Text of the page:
Religion in Quarantine: Donnalee Dox on “Transformation in and from Religion during Quarantine”

The following blog post is an edited excerpt from an essay appearing in the Network’s second eBook Project entitled Religion in Quarantine: The Future of Religion in a Post-Pandemic World. This book features personal and research reflection on how their understanding of religion is being altered and shaped by the COVID-19 pandemic. The eBook is available for FREE download at:

Transformation in and from Quarantine
Donnalee Dox

Religion and social quarantine together provide an open space for social transformation by moving attention from the abstractions of transcendence to in-body experiences of health.

Transformation and Disruption
Responses to the COVID-19 quarantine thus far have focused on how social necessity has disrupted religion. We focused immediately on adaptations of Spring rituals: Easter services held in drive-in movie theatres, Seders shared virtually over Zoom, and the Hajj pilgrimage cancelled (Wikipedia, 2020). In April 2020, critical distance from the transformative potential of transcendence is as instinctive as social distancing. Yet, in such an uncertain time, religion’s proposition of transcendence offers potential for regeneration, renewal, and transformation.

As we ask how religious practices are adapting to socially imposed constraints on human contact and move online, we might also ask what the sense of transcendence, that fundamental unknowingness, offers for reconceiving social organization — from factory farms that incubate viruses, to production and distribution of medical supplies, to religious institutions themselves. Appreciating the potential for religion to transform a crashing social order requires taking transcendence as a proposition, examining ways humans interpret that proposition, and following where those interpretations lead. We might reflect on transcendence as the virus reveals, in the Greek meaning of apocalypse, new relationships between bodies and societies.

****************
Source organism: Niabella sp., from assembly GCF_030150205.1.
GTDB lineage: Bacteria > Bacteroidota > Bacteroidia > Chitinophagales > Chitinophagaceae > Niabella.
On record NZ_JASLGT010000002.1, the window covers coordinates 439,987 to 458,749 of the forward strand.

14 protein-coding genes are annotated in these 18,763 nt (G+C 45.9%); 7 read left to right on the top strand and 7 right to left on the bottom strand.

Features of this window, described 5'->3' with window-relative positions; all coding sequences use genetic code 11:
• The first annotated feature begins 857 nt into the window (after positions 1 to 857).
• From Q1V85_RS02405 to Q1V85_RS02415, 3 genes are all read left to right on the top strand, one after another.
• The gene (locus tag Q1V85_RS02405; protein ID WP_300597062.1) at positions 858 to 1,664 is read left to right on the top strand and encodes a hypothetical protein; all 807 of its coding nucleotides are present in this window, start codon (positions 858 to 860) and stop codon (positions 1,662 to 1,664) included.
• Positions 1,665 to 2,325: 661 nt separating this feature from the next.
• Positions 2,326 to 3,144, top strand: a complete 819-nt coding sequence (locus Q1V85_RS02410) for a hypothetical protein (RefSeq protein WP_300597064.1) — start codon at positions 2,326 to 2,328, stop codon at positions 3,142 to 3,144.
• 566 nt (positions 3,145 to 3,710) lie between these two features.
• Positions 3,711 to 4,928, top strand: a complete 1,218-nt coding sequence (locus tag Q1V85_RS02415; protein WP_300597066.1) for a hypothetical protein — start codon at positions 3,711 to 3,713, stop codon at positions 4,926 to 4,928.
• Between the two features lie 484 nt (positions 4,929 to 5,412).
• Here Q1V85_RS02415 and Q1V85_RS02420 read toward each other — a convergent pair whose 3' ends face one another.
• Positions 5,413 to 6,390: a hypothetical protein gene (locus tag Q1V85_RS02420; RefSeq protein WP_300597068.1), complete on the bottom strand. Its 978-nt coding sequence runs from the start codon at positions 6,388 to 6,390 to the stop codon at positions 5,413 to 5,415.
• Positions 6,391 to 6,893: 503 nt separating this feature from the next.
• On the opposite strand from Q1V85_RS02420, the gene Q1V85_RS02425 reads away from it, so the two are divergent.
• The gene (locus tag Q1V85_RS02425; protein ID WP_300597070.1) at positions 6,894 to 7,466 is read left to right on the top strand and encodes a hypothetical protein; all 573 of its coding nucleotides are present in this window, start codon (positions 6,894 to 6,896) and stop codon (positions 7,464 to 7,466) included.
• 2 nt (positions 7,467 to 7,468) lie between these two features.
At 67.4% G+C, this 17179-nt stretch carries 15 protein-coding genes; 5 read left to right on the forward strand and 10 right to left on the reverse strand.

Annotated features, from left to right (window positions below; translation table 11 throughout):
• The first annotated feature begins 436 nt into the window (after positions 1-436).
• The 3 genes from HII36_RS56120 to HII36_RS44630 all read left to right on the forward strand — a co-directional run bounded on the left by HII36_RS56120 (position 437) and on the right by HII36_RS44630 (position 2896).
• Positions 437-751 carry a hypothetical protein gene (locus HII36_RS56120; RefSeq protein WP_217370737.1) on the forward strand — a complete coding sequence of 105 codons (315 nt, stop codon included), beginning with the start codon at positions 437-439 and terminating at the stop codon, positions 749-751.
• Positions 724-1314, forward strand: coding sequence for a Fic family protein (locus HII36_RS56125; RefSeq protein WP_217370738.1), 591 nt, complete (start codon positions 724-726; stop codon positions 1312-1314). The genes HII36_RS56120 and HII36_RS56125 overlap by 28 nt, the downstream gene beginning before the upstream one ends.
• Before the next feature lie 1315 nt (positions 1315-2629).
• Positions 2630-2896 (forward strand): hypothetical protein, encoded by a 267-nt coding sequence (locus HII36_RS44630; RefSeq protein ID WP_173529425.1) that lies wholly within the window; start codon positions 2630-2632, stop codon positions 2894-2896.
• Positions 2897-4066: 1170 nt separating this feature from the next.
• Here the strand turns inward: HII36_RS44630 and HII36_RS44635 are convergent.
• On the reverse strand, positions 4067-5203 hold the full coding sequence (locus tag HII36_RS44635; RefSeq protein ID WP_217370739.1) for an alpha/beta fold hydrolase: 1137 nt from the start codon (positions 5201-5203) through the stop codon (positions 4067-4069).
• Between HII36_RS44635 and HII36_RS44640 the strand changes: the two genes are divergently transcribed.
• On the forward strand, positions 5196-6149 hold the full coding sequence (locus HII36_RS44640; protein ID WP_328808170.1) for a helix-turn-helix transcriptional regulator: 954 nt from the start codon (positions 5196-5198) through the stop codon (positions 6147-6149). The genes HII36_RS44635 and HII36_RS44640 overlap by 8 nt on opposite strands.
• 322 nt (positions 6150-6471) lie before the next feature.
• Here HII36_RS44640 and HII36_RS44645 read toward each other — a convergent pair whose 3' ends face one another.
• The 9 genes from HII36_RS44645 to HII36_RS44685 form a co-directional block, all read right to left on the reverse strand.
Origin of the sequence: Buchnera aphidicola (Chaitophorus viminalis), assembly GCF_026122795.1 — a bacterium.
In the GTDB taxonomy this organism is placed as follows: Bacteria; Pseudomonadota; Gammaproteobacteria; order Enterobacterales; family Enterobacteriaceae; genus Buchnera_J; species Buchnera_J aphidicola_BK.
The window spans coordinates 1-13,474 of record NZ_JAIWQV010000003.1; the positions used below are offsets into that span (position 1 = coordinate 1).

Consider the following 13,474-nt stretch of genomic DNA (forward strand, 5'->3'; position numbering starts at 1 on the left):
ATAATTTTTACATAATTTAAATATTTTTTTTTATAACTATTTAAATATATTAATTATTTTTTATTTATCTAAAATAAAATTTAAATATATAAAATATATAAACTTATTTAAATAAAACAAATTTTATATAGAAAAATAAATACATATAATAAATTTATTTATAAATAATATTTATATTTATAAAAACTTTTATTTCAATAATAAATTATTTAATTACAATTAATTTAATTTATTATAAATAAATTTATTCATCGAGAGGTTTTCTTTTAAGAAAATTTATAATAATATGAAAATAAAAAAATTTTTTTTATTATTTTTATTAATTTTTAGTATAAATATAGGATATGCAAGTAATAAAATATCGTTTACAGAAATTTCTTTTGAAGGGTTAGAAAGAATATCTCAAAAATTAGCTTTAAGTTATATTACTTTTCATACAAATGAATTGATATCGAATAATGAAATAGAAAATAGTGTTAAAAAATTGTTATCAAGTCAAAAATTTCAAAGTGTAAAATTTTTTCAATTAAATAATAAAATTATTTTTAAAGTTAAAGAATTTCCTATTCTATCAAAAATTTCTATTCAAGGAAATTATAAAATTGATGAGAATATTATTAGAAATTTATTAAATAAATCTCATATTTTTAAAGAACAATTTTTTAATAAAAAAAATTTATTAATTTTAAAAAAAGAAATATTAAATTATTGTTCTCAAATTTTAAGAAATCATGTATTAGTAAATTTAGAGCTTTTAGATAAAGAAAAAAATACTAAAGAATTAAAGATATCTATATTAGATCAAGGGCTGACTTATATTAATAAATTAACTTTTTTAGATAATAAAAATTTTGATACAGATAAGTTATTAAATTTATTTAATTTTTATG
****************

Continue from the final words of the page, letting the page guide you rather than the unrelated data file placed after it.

Embodiment and Transcendent Health
As quarantine disrupted visible body-to-body religious gatherings, it also disrupted the ways those gatherings bind people’s bodies — eyes, mouth, skin, nose, ears, and organs — to a shared sense of transcendence. This sensory dimension undergirds what Anne Taves (2009) calls the “special things” that identify religious experience. Quarantine immediately disrupted this embodied sense of transcendence, but also by rearranging familiar sensations in virtual environments invited new associations and new engagements with old knowledge.

The disruption of quarantine also brought out a subtler aspect of sensation in religion, toward which this essay now turns. Religion, broadly construed, may emerge from a sense of body and spirit intertwining, corporeal sensing itself becomes humanity’s encounter with divinity, the human body the site for the encounter. Contemporary thinking about religion tends to construe body and spirit as a duality, as mapped by Haag and Bauman (2012), among others. In this framework, transcendence is a discursive problem to be solved by discourse. However, as my own inquiries have shown, people’s sense of the interplay between embodiment and transcendence may not be oriented in this dichotomy. This religion proposes bodies, with all their sensory capacity, as the point in which people unknow the familiar to know divinity.